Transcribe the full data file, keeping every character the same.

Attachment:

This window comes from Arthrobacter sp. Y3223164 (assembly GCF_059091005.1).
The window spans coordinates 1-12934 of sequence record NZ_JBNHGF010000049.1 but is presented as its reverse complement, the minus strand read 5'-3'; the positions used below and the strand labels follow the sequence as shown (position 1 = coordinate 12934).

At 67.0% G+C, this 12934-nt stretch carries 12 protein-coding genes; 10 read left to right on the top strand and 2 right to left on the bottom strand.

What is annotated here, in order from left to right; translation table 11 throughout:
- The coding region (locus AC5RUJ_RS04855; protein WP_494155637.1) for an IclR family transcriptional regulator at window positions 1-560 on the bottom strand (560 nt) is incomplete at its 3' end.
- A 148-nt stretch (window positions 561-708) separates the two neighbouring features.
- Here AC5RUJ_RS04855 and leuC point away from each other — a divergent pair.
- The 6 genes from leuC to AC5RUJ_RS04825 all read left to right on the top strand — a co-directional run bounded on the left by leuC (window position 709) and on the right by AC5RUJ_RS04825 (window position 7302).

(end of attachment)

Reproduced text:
This window comes from Arthrobacter sp. Y3223164 (assembly GCF_059091005.1).
The window spans coordinates 1-12934 of sequence record NZ_JBNHGF010000049.1 but is presented as its reverse complement, the minus strand read 5'-3'; the positions used below and the strand labels follow the sequence as shown (position 1 = coordinate 12934).

At 67.0% G+C, this 12934-nt stretch carries 12 protein-coding genes; 10 read left to right on the top strand and 2 right to left on the bottom strand.

What is annotated here, in order from left to right; translation table 11 throughout:
- The coding region (locus AC5RUJ_RS04855; protein WP_494155637.1) for an IclR family transcriptional regulator at window positions 1-560 on the bottom strand (560 nt) is incomplete at its 3' end.
- A 148-nt stretch (window positions 561-708) separates the two neighbouring features.
- Here AC5RUJ_RS04855 and leuC point away from each other — a divergent pair.
- The 6 genes from leuC to AC5RUJ_RS04825 all read left to right on the top strand — a co-directional run bounded on the left by leuC (window position 709) and on the right by AC5RUJ_RS04825 (window position 7302).